Women in Conservation

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Sarah Schmid fishing off the dock at a lake

This year for International Women’s Day, we sat down with Sarah Schmid.

Sarah wears many hats in her daily life. Based out of our Prince Albert office, she is CPAWS-SK’s northern projects manager and Indigenous relations correspondent— but she also works as the general manager of the Prince Albert Model Forest, wrangling projects and operating as part of the International Model Forest Network.

Read on for Sarah’s thoughts on relationship-building in the conservation industry, and how she is able use stereotypes about women to make her a more successful conservationist.

HOW DID YOU GET INTO CONSERVATION?

I’ve always been interested in working with animals. I wanted to be a vet for the longest time, but upon entering my final year of undergrad I was really fascinated with the ecology courses that I was taking. I wanted to go a little bit more broad and see what I could do with not just saving one animal at a time, but working to save different species and to protect and conserve entire ecosystems.

WHAT DOES A DAY’S WORK LOOK LIKE FOR YOU?

A day’s work is filled with managing the different projects that I have going on. A lot of our work focuses on woodland caribou, so our projects are all about conservation and protection of their critical habitat. Working to build relationships with Indigenous communities, industry, and government, and projects with the Indigenous Guardians, working to preserve a dwindling bison herd in Prince Albert National Park and the surrounding areas.

HOW DO YOUR TWO JOBS INTERSECT?

One of my jobs is more about grassroots, community-based work, and the other takes a lot of that work that is done with the communities and we are able to lobby for change with regards to working with government and industry. It takes the best of both worlds, taking something that was created in a neutral forum and being able to turn it into action.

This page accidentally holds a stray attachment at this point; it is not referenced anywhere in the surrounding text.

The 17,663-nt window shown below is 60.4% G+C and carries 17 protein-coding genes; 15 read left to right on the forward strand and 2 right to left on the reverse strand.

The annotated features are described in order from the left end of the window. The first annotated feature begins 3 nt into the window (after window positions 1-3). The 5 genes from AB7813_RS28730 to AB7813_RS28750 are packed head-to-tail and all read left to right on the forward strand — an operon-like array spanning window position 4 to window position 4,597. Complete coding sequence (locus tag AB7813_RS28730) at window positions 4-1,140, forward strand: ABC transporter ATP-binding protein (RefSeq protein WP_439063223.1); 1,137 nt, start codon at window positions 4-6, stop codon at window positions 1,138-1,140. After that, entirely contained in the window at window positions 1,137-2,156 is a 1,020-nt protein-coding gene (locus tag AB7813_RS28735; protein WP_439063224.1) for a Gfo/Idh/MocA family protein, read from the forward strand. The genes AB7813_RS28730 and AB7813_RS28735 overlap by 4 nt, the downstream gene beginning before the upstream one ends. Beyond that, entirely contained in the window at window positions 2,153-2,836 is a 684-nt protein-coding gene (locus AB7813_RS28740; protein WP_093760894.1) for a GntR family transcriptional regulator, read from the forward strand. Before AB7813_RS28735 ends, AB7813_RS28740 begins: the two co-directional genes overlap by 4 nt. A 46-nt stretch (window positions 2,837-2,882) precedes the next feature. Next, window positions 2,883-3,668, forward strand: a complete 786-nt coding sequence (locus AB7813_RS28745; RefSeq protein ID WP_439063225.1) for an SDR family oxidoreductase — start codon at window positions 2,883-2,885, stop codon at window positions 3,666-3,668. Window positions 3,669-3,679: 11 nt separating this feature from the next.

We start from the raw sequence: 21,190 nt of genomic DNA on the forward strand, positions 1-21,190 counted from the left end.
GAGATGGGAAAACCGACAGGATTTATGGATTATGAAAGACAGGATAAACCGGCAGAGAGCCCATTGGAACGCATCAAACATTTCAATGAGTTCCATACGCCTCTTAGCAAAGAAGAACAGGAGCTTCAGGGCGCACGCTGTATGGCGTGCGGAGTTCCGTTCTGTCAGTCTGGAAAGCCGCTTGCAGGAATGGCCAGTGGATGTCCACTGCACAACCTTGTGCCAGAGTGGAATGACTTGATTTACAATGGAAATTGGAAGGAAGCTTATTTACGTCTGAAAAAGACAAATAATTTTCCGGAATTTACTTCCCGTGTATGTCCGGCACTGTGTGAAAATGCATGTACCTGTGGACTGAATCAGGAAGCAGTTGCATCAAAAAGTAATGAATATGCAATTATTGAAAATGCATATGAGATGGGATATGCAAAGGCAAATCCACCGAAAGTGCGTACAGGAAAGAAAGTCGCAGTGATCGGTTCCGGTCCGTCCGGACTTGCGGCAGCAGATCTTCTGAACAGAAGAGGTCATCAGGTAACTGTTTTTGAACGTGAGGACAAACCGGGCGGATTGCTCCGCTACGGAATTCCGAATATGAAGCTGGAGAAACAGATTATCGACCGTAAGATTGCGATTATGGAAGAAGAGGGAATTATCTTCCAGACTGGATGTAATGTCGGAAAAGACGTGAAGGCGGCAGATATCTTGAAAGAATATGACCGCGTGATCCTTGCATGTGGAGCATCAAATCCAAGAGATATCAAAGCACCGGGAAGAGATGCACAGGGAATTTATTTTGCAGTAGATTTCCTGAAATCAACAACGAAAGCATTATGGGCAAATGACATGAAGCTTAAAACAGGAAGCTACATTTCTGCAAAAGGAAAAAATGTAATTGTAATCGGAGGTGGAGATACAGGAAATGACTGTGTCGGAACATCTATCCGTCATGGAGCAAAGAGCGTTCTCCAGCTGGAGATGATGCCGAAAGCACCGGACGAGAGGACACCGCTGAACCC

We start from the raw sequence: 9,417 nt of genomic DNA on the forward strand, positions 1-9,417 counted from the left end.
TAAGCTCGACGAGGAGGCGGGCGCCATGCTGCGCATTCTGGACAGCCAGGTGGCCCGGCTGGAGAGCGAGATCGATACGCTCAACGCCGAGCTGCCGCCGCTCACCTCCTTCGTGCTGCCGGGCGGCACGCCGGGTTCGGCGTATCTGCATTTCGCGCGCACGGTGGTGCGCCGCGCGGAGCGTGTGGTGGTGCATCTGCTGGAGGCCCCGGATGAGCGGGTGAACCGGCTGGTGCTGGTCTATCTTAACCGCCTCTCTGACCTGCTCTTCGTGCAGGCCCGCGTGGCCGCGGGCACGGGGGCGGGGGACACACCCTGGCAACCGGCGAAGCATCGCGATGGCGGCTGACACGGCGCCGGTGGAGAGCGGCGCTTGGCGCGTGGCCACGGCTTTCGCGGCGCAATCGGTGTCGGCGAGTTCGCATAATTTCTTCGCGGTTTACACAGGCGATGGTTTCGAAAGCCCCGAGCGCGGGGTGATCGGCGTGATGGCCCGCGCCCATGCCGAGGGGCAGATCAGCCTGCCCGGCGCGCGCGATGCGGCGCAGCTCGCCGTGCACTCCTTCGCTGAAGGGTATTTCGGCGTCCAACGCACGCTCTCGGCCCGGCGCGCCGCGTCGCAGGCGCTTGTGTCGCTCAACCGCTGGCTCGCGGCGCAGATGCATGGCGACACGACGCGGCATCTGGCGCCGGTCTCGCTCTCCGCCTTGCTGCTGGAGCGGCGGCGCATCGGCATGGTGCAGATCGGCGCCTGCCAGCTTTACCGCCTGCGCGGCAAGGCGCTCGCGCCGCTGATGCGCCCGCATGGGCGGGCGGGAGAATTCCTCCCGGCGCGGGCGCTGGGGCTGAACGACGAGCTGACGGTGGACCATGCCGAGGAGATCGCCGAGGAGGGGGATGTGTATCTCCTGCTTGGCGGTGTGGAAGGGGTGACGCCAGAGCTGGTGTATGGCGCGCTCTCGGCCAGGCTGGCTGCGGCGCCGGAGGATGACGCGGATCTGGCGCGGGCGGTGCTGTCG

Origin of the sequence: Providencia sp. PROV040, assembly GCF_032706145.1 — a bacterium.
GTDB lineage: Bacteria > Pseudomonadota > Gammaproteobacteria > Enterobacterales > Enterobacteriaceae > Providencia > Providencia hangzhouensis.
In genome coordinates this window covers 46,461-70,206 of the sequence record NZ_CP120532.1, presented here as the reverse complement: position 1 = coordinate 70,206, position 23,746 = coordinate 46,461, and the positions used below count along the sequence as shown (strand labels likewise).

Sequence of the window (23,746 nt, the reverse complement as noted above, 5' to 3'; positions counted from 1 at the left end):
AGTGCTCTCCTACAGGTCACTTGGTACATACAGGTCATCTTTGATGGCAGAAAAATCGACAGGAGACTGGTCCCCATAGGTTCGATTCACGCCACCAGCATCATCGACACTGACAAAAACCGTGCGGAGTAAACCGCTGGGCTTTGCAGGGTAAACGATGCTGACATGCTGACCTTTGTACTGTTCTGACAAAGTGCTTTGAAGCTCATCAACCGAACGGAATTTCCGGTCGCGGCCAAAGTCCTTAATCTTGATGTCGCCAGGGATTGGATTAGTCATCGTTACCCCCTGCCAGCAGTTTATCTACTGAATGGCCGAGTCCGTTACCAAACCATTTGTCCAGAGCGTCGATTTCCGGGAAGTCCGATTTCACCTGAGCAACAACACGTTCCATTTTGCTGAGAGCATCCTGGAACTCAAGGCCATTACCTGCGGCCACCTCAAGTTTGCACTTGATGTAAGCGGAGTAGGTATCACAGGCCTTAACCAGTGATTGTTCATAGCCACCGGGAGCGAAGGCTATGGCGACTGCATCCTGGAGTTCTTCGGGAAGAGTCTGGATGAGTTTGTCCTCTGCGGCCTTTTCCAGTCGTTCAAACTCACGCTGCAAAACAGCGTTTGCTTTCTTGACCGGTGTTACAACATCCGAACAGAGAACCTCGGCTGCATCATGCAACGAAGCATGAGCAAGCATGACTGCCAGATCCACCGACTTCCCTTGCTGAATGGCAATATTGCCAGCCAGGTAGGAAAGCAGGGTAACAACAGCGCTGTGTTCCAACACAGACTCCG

WHAT IS THE MOST IMPORTANT PART OF YOUR JOB?

The most important thing that I do is all in the building and maintaining of relationships. It’s crucial when you’re managing a project that you have those partnerships built, or that you’re building towards them— or else they’re not going to succeed in the long term.

DO YOU HAVE A PROJECT THAT YOU’RE ESPECIALLY PROUD OF RIGHT NOW?

I’m really proud of the Indigenous Guardians program. Nothing like it has existed in Saskatchewan before, and I’m hoping that we start to see the benefits in terms of the actual conservation and protection of the Sturgeon River Bison Herd. I see it as one of my most important projects because it works directly with an Indigenous community and with the Indigenous youth, including them from beginning to end.

WHAT DOES IT MEAN TO YOU TO BE A WOMAN IN CONSERVATION?

I thing it’s something really powerful. As a woman, sometimes it’s difficult to push a lot of these movements forward. Women are often seen as quieter, more emotional than men— but I think that the emotion and the empathy that we have is an asset because it pushes us to get the work done and to really connect to the projects and to the work that we’re doing, and to build these partnerships and these relationships.

Being a woman in conservation is about advancing our image, of stepping away from this pervasive image of a subservient, quiet, emotional being to something powerful.

DO YOU HAVE ADVICE FOR YOUNG WOMEN WHO ARE STEPPING INTO THE WORLD OF CONSERVATION?

Yeah. Just know that there are going to be many ups and downs, and that sometimes you’re going to be stuck working with others in the industry, in positions of power, who will try to put you down. But you can’t let it get to you! It’s because they’re not used to seeing a woman stepping up in this industry, and in this world. You have to be able to brush it off, and fight, and keep going.

WHAT IS YOUR GREATEST ACHIEVEMENT?

Being able to balance two jobs and a personal life is probably my greatest achievement! Working with two organizations— especially one that has been shutting down across Canada and not succeeding, and turning it around and making sure it succeeds. And then taking another organization that only had two employees and turning it into a staff of seven who act as leaders in our nation-wide organization. Being part of that growth and achievement.

WHAT MAKES YOU HOPEFUL FOR THE FUTURE?

What makes me hopeful is seeing that the Saskatchewan government seems to be starting to see the light— they are realizing that there can be a balance between economic sustainability and environmental sustainability. I see our federal government working towards a lot of that as well, and it makes me hopeful that we’re moving in the right direction.